Achieving a nutritious diet with adequate calories in developing countries will require a substantial increase in greenhouse gas emissions and water use, scientists reported Monday, calling on high-income countries to accelerate the adoption of plant-heavy diets.
Researchers at Johns Hopkins University developed a model looking at how changes to dietary patterns across 140 countries would impact greenhouse gas emissions and freshwater use at the individual and country level, publishing their work in the journal Global Environmental Change.
They used the model to determine the per capita and countrywide climate and water footprints of nine "plant-forward" diets, which included no red meat, pescatarian, vegetarian without eliminating eggs and dairy, vegan, and others.
Keeve Nachman, the study's senior author, told AFP that much of the conversation about mitigating the effects of climate change "fails to recognize that many parts of the world are dealing with undernutrition."
"In order to get them to a place where they are not experiencing chronic undernutrition, they'll need to eat more, and accordingly, they'll need to increase their carbon footprint," he said.
"What that says to us is that in many high-income countries around the world, where we're consuming far more animal products than the global average, there's an increased urgency to start transitioning sooner rather than later towards some of these more plant-forward diets."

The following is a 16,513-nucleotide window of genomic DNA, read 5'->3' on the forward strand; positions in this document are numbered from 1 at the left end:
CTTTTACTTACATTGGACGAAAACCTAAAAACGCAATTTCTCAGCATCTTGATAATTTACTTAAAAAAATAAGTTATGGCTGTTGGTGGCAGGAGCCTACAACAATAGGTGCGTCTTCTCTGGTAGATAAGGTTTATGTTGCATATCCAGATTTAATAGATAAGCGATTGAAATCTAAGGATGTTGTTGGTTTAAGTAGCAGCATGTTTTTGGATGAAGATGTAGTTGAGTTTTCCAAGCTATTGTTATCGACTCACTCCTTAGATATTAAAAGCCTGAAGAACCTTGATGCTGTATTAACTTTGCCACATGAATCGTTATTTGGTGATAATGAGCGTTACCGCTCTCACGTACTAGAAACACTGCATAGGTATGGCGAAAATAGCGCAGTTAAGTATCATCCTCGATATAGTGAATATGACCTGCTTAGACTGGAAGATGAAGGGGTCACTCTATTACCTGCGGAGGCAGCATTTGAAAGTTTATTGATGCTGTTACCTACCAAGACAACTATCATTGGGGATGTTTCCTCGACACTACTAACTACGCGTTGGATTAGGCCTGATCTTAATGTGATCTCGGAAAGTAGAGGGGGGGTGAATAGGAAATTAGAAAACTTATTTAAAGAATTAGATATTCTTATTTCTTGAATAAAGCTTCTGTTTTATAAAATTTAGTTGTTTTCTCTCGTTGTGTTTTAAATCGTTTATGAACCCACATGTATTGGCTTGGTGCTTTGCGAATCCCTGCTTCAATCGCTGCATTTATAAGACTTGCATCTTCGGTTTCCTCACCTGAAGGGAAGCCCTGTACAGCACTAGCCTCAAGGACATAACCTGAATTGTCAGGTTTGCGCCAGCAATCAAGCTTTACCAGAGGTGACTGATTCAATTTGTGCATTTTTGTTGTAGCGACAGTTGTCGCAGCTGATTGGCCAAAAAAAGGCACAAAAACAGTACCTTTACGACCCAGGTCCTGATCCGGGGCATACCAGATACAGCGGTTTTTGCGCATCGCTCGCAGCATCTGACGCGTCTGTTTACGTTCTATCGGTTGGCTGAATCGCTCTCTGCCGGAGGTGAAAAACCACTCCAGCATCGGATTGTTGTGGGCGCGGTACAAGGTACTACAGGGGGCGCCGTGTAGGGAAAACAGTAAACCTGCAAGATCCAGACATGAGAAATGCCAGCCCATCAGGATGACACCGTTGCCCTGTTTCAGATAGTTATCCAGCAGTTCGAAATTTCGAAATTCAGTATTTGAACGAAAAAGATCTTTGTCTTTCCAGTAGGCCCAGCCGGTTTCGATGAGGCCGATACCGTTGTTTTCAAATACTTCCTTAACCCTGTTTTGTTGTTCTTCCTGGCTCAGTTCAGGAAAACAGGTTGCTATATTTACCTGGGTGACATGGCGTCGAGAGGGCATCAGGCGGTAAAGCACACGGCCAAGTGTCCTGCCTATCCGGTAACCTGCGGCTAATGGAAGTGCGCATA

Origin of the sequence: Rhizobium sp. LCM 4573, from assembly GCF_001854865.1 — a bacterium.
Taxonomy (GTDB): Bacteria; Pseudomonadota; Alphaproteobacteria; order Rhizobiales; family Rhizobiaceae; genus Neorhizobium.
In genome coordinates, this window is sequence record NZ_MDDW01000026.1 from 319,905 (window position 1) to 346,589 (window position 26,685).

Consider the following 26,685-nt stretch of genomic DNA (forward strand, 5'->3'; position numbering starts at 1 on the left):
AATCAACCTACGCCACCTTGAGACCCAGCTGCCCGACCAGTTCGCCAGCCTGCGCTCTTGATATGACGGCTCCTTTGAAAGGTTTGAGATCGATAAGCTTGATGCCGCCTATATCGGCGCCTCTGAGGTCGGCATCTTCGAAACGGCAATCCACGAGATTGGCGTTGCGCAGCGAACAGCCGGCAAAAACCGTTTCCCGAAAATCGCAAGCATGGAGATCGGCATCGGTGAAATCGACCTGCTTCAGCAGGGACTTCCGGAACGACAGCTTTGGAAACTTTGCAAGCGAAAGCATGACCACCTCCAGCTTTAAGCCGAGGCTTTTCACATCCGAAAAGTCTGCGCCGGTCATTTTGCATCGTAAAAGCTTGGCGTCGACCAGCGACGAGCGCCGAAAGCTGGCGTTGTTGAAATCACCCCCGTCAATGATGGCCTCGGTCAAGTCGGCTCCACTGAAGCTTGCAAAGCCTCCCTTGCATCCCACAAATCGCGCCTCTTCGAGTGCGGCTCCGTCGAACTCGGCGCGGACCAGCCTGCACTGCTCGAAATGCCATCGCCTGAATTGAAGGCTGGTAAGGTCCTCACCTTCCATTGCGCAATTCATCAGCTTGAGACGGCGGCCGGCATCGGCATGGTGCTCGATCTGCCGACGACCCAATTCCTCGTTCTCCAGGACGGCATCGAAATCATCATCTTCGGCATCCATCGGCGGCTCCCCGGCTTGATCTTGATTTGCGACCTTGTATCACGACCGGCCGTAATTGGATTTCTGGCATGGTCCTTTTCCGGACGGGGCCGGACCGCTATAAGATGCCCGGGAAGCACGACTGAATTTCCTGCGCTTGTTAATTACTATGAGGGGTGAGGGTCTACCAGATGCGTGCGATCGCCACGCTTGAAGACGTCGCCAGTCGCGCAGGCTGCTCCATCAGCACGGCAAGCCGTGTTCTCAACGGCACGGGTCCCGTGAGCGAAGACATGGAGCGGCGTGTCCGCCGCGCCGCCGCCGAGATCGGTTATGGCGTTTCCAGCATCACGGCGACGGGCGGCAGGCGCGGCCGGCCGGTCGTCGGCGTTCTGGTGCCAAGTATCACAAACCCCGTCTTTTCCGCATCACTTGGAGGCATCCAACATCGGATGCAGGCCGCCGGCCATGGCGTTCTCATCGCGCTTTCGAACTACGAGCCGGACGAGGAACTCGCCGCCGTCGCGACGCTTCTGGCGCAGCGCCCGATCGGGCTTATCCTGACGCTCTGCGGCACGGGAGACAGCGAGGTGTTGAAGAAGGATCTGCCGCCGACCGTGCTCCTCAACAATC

One encouraging finding, said the scientists, was that this goal does not necessarily require individuals to give up certain foods entirely.
Their modeling showed for example that a diet in which animal protein came mainly from low food chain animals, such as small fish and mollusks, had nearly as low of an environmental impact as a vegan diet.
They also found that reducing animal food consumption by two-thirds, termed going "two-thirds vegan," generally had a lower climate and water footprint than a traditional vegetarian diet which includes dairy and egg consumption.
Two-third vegan assumes a vegan diet for two out of three meals per day, with each meal providing equal caloric content.
"Some of the biggest barriers, speaking more as a person and less as a scientist, I think it can be difficult to grapple with the notion that I'm going to have to give up a single food forever," said Nachman.
"So I think what's exciting about some of the diets that we've modeled is, there are diets that don't require you to fully eliminate any particular animal products, it's all about more nuanced approach."
The study also found that a food's country of origin can have huge consequences for its climate impact.
For example, one pound of beef produced in Paraguay contributes nearly 17 times more greenhouse gases than one pound of beef produced in Denmark, a disparity linked to deforestation as a result of grazing land.
A separate report published Monday by the Food and Land Use Coalition calculated that wide-ranging reform in the way food is produced and consumed could unlock $4.5 trillion in new business opportunities each year by 2030.
It outlined 10 transitions, including measures to protect and restore nature and climate, empowering indigenous communities, promoting a diverse and healthy diet and reducing waste, finding these would save costs of $5.7 trillion a year, more than 15 times the investment cost of $350 billion a year.
"You can both have a better climate and better growth," Ngozi Okonjo-Iweala, an ambassador for the coalition and former finance minister of Nigeria told AFP.
"We don't simply say to stop eating meat, moving towards a healthier, more plant-based diet is one of the transitions that we talk about. But another is practicing productive and regenerative agriculture" that rebuilds soil organic matter and restores biodiversity.